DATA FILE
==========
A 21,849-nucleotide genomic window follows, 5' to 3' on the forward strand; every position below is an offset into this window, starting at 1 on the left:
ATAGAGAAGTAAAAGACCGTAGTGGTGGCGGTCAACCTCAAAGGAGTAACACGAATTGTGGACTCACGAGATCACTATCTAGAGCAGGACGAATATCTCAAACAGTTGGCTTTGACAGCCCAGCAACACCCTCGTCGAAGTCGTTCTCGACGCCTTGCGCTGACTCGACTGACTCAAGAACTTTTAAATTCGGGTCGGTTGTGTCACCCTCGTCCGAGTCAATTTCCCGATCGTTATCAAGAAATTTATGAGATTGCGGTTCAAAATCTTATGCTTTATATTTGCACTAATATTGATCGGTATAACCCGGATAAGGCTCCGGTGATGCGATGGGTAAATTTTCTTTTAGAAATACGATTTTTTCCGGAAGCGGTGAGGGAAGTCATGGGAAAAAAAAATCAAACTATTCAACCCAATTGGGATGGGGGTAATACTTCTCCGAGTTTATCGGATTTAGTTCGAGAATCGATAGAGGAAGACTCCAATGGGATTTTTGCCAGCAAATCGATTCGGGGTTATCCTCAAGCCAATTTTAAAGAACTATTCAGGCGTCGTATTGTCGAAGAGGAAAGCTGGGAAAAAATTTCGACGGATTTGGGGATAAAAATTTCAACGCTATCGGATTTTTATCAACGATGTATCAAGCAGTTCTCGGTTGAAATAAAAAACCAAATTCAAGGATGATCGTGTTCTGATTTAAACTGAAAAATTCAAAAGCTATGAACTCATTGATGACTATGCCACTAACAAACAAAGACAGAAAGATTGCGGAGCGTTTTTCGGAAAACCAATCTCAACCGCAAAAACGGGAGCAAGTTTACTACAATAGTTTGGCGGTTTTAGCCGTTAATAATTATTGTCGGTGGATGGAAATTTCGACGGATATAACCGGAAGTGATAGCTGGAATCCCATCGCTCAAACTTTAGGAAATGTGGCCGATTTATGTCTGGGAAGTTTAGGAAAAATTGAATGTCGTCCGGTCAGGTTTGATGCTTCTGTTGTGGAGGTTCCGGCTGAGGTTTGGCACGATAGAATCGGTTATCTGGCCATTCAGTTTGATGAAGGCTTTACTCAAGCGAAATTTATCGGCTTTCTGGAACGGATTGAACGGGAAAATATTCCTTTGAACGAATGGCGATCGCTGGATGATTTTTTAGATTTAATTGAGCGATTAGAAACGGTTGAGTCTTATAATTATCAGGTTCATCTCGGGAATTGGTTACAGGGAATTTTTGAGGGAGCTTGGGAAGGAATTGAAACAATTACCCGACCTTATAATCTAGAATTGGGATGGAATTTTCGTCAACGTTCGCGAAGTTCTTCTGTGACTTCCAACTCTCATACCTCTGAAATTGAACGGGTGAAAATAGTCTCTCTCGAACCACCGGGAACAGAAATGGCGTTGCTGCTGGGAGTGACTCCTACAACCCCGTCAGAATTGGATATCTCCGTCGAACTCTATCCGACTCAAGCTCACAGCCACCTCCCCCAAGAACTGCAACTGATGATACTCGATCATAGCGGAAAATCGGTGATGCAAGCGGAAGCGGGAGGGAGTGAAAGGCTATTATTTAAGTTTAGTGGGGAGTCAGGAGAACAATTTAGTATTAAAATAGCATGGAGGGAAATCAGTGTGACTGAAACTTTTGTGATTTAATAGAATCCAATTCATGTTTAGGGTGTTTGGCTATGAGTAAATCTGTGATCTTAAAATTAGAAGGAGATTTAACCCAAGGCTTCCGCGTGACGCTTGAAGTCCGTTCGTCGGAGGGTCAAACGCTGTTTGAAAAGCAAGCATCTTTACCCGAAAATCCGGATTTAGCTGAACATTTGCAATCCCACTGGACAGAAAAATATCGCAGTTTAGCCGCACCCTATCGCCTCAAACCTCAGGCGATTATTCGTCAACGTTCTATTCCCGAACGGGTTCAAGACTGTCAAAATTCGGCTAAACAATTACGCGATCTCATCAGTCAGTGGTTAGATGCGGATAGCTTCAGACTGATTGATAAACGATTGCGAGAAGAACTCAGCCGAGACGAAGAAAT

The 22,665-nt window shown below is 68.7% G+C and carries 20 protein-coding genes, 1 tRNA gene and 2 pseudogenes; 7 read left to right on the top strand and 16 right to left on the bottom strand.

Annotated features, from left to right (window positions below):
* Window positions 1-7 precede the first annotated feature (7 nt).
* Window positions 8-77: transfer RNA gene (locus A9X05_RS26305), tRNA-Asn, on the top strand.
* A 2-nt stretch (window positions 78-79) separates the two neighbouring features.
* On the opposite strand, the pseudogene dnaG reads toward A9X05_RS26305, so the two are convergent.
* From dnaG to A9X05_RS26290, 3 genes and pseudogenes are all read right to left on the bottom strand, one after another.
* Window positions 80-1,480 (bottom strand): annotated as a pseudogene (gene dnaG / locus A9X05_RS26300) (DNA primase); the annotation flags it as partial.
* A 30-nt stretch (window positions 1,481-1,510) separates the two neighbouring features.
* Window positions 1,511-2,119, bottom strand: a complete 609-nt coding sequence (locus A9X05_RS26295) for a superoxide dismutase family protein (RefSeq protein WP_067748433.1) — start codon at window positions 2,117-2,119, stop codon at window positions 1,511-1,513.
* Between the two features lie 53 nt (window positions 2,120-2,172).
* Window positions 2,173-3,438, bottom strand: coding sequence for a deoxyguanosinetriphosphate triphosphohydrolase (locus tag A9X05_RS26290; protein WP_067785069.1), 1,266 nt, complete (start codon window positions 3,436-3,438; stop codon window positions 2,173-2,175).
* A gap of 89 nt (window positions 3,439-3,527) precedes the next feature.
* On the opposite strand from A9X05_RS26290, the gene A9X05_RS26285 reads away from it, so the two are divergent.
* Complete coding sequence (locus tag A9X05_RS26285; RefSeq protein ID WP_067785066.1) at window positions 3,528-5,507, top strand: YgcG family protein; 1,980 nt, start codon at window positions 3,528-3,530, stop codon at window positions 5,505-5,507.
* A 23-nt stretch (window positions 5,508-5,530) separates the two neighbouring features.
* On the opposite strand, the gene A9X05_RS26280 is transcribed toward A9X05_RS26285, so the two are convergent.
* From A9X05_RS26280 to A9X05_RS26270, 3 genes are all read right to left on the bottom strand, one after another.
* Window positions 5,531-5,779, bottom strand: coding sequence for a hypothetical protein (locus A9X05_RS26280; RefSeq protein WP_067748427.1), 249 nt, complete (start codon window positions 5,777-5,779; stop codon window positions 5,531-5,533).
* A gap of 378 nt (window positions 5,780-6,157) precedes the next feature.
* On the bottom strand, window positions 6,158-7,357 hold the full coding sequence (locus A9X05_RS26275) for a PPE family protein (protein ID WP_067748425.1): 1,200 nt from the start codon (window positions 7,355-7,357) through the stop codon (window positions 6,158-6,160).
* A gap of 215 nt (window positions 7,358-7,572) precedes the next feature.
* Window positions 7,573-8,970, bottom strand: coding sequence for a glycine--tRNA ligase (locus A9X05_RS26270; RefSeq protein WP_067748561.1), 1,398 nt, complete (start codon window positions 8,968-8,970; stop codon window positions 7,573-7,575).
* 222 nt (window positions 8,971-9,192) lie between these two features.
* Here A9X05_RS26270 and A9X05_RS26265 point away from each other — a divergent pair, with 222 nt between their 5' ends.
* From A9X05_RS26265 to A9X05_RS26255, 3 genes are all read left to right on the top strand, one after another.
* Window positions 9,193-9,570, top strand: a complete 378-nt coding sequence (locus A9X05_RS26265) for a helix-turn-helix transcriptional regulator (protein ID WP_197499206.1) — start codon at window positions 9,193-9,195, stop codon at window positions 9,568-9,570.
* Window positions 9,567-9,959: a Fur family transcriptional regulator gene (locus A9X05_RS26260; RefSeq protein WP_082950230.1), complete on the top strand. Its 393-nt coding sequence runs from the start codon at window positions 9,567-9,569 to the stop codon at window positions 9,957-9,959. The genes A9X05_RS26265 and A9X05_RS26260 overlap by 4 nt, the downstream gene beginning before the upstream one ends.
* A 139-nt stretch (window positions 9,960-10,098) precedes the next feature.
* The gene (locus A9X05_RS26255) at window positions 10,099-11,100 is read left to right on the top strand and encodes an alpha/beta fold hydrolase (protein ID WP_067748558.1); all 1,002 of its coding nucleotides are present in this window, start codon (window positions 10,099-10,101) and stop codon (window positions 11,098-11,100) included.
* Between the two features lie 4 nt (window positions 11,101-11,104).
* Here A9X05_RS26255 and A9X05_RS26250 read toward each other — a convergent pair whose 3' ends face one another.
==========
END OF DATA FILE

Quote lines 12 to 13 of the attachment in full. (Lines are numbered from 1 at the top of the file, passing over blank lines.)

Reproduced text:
* Window positions 1,511-2,119, bottom strand: a complete 609-nt coding sequence (locus A9X05_RS26295) for a superoxide dismutase family protein (RefSeq protein WP_067748433.1) — start codon at window positions 2,117-2,119, stop codon at window positions 1,511-1,513.
* Between the two features lie 53 nt (window positions 2,120-2,172).